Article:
The Lighting’s On The Wall by Scott Oldner
Our profession has always sought organisation and flow of lighting instruments on the ceiling and walls and sometimes in the floor. In the ceiling, linear lensed lighting fixtures started gaining popularity with the manufacturing of the tri-phosphor T5 lamp whereby smaller size fixtures could be made. Initially, the 4″ width got our attention as “the new small” size and we started using them to create lines of flow in the ceiling. Then came the 3″ fluorescents that are still popular in the ceiling but also can turn corners coming down walls, used as flush mounted sconces, and creating portals of light. As designers, we also use many other shapes for graphical design and ceiling attraction, for we have a ceiling that needs some attraction and we can add style and ambient lighting at the same time.
Lots of small lines – history:
The graphic trend will continue as all of these fixtures are now available in LED sources. Because the LED is a smaller footprint, the fixture is now a smaller footprint, only 2″ across. However, by the end of 2013 our designs will be less graphical for most spaces, and with the improvements in LED recessed adjustable instruments, their output and beam spread choices, we will be gravitating back toward highlighting architecture, art, materials and creating more drama. We will still want ceiling attraction but those elements will be more thought out and purposeful, include various shapes, and add more drama to a non-work space. We will gravitate toward bigger movements in our graphical elements but not be limited by lines, squares and rectangles. All trends fall in and out of favor even though some styles are timeless.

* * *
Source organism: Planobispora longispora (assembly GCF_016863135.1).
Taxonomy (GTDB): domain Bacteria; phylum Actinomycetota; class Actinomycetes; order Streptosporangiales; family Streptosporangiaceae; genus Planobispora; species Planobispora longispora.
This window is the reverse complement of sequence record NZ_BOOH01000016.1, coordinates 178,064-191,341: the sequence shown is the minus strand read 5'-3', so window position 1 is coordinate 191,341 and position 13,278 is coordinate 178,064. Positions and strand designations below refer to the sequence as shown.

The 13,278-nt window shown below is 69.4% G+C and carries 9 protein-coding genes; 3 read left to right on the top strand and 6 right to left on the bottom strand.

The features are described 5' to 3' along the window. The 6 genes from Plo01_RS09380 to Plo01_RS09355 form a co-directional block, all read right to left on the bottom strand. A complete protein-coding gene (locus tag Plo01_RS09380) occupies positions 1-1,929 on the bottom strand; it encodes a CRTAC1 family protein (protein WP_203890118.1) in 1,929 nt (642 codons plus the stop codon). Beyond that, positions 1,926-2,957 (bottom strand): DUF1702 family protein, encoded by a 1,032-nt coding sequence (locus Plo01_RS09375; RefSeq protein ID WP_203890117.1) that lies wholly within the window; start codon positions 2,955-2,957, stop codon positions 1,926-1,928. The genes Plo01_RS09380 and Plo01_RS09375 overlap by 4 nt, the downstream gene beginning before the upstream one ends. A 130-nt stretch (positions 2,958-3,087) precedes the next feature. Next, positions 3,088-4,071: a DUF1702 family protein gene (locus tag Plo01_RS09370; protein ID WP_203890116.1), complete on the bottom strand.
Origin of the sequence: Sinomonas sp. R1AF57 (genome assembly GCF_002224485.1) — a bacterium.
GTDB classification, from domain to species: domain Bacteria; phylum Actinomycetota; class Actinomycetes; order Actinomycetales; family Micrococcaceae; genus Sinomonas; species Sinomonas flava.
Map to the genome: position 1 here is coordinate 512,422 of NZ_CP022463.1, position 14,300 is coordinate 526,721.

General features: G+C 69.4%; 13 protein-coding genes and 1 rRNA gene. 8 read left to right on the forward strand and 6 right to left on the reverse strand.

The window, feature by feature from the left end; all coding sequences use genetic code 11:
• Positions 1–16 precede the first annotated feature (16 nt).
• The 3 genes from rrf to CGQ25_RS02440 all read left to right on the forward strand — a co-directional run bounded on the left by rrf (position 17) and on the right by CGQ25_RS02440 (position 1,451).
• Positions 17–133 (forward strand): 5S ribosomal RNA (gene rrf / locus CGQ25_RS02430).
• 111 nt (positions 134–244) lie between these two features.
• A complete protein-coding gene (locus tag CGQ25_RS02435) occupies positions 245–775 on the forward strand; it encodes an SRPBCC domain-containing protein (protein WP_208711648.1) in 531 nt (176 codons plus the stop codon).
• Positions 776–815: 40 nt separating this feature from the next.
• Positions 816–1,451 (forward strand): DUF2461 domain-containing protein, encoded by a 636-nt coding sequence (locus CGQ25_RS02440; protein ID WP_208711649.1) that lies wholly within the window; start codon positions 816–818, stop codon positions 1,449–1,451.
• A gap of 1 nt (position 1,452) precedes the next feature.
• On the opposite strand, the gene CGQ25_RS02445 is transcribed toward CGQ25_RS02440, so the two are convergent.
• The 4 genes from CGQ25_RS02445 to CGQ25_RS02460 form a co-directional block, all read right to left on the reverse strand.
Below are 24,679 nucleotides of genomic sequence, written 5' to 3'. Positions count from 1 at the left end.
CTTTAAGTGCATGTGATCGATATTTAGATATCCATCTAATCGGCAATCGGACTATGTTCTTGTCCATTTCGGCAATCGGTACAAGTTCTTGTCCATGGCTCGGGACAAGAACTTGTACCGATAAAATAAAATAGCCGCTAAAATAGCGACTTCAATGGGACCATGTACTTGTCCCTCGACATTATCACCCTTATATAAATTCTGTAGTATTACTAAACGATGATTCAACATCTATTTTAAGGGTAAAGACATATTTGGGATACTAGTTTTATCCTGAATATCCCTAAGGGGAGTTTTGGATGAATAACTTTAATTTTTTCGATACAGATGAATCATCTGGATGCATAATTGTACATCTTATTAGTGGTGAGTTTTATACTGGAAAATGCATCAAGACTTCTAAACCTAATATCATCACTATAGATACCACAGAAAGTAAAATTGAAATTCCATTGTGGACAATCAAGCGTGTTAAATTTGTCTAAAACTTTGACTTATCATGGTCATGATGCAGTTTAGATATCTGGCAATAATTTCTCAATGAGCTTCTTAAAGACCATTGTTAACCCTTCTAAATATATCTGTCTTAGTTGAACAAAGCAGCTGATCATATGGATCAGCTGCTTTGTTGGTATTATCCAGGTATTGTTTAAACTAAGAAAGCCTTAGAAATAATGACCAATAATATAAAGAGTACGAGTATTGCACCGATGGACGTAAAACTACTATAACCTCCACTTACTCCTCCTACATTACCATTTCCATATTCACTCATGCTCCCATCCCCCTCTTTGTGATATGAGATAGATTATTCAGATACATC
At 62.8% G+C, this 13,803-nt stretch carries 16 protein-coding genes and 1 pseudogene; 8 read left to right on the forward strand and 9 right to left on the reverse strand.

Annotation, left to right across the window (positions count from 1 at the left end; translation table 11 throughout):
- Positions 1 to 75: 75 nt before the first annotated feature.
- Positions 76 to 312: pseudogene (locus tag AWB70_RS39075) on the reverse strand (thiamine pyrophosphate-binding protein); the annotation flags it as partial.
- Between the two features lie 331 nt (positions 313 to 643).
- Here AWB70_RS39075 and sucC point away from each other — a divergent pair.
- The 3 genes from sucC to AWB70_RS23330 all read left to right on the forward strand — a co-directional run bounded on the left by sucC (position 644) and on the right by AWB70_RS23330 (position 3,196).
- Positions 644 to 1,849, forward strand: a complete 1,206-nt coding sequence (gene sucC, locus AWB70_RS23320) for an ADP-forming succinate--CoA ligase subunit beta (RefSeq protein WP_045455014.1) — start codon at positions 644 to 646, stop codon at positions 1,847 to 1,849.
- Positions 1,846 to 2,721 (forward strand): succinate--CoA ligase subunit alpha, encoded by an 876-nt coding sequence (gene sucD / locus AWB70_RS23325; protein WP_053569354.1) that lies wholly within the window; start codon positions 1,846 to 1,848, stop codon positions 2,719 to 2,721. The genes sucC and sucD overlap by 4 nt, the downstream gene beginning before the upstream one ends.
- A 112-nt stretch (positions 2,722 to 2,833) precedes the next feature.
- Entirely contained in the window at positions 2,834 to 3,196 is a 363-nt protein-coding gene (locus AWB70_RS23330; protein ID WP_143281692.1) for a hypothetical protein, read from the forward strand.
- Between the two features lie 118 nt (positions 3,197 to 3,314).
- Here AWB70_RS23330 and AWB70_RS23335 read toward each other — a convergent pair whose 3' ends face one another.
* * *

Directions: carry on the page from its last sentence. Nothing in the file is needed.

Bigger Moves – Future:
As the aperture size decreases and the lumens remain the same or increases, the probability of glare will increase and make us realize that the brightest spot in the space does not need to be the lighting instrument.
Linear lines of light are here to stay but will be less prominent after 2013.